Tuesday, April 22, 2014 12:50 pm by Tim Wilkins and Charles Nixon
On April 17, the Texas Commission on Environmental Quality’s new greenhouse gas (GHG) regulations became effective, establishing the framework for a new GHG permitting program at TCEQ, which the agency hopes to begin implementing in the summer of 2014. Before this can happen, EPA must officially approve the rules and also rescind the Federal Implementation Plan under which it currently regulates GHGs in Texas.
The rules have immediate implications for a variety of facilities, however. Whereas the changes to the PSD program only involve new or modified facilities, the Title V aspects of the rules affect both new and existing facilities. Any existing facility with a “potential to emit” GHGs above EPA’s “major source” thresholds will have to either obtain a Title V permit or certify to TCEQ that its actual emissions are below the thresholds (found in 30 Tex. Admin. Code § 122.10(14)(H)). The timing of this certification depends on whether the facility currently has a Title V permit for non-GHG emissions. (more…)
Category: Air Quality/Climate Change, Enforcement, Environmental, National Energy Law, Natural Gas/LNG, Power
Wednesday, April 16, 2014 5:22 pm by Sandra Snyder, Richard Alonso, Salo Zelermyer and Dee Martin
By way of update to last month’s client alert, on April 15, 2014, EPA released five white papers that discuss methane and volatile organic compound (VOC) emissions from the oil and gas sector. The release of the white papers is part of the White House’s Climate Action Plan Strategy to Reduce Methane Emissions.
The white papers cover emissions from five types of emission sources:
- Well completions and production from hydraulically fractured wells
- Liquids unloading
- Pneumatic devices (more…)
Category: Air Quality/Climate Change, Enforcement, Environmental, Midstream, National Energy Law, Natural Gas/LNG, Shale Development, Upstream Energy
Tuesday, April 8, 2014 3:06 pm by Sandra Snyder
On Monday, April 7, the D.C. Circuit heard oral argument in Monroe Energy v. EPA, No. 13-1265, which challenges the 2013 renewable fuels standards (RFS). Judges Rogers, Griffith, and Pillard presided over the argument. Monroe Energy, an independent refiner, and trade associations API and AFPM challenged the 2013 RFS. PBF Holding Company LLC intervened on behalf of Petitioners, and multiple parties intervened on behalf of EPA. (more…)
Category: Air Quality/Climate Change, Courts, Enforcement, Environmental, Litigation, National Energy Law, Renewable Energy/Cleantech
Monday, April 7, 2014 12:55 pm by Lowell Rothschild
Last week we discussed various elements of the U.S. EPA’s and Army Corps of Engineers’ proposed rule redefining Waters of the United States. Today, we note a potentially wide-ranging impact of the rule regarding the identification of wetlands.
Wetlands can be difficult for laypersons to identify, as some are wet for as little as 5-12% of the growing season. In mountainous areas of northern states, that can be as little as 4 days, so for much of the year they can be completely dry. But wetlands are regulated like other waters and require a permit before they can be disturbed. As a result, the greater the acreage of jurisdictional wetlands there are on a particular property, the more complex the permitting process will be. (more…)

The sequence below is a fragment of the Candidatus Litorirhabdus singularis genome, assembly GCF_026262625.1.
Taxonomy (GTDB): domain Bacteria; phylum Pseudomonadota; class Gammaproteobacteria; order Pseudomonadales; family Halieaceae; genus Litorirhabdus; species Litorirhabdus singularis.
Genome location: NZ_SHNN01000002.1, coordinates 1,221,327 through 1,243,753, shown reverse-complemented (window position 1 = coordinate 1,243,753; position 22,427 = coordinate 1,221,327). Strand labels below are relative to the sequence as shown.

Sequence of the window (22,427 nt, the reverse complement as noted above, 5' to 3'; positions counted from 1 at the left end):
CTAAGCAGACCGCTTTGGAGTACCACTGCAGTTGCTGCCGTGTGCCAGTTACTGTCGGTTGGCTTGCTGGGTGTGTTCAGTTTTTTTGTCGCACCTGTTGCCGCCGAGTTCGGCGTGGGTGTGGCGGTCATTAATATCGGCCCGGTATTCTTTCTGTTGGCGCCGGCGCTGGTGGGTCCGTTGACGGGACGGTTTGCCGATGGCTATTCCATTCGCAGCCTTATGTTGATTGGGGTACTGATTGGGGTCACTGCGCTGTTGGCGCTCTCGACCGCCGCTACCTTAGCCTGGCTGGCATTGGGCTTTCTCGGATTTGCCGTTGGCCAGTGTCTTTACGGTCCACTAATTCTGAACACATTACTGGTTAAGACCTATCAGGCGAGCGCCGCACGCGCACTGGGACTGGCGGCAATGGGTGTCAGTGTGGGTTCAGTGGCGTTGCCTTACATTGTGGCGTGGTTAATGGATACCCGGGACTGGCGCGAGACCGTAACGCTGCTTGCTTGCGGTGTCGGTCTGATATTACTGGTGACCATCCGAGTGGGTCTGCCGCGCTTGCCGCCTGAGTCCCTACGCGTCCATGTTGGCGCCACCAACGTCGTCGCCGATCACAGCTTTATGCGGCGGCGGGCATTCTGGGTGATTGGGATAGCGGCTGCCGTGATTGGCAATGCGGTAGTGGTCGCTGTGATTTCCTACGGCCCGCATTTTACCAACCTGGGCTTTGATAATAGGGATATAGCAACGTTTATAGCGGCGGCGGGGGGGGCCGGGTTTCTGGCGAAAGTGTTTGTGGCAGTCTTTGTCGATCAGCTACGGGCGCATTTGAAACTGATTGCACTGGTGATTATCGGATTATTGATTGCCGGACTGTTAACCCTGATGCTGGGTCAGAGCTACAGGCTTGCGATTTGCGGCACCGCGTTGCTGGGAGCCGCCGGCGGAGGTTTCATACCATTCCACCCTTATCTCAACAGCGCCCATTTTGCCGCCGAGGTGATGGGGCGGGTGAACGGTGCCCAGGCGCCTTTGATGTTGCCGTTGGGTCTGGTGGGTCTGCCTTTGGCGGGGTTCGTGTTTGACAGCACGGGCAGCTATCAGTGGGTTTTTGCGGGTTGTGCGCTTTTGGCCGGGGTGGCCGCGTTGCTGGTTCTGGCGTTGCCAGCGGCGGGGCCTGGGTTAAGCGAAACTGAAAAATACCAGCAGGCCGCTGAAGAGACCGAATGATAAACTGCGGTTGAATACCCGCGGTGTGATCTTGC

Category: Courts, Enforcement, Environmental, Litigation, National Energy Law, Natural Gas/LNG, Regional Energy Law, Shale Development, Upstream Energy
Friday, April 4, 2014 8:00 am by Tim Wilkins and Grant MacIntyre
We’ve blogged about the scope of EPA’s proposed Waters of the United States rule and whether it provides any additional clarity to the current regulatory scheme. With this post, we’ll start to outline some direct potential impacts on different segments of industry. Today, we briefly examine what an expanded regulatory scope of waters could mean for industries required to comply with the Spill Prevention, Control, and Countermeasure (SPCC) Rule under the Oil Pollution Act and the Clean Water Act. (more…)
Category: Courts, Environmental, EPAct 2005, Litigation
Thursday, April 3, 2014 8:00 am by Lowell Rothschild
Yesterday, we continued examining the confusion inherent in EPA and the Corps’ proposed rule redefining “Waters of the U.S.” Today we finish that analysis by asking what is left of the Significant Nexus test, if anything.
As we discussed on Monday, the proposed rule tries to have its cake and eat it too. The rule describes certain waters that are deemed always to have a significant nexus – and so are always jurisdictional – but also retains the significant nexus test for use on case-by-case basis. As a reminder, under the proposed rule, “significant nexus” waters are jurisdictional if
alone or in combination with other similarly situated waters in the region. . . [they] significantly affect the chemical, physical, or biological integrity of a [traditionally navigable or interstate water or the territorial seas]
(Our emphasis). This test, which the agencies have been using since 2007 used to be opaque; its place in the new rule makes it even more so. (more…)
Category: Courts, Enforcement, Environmental, Litigation, National Energy Law, Upstream Energy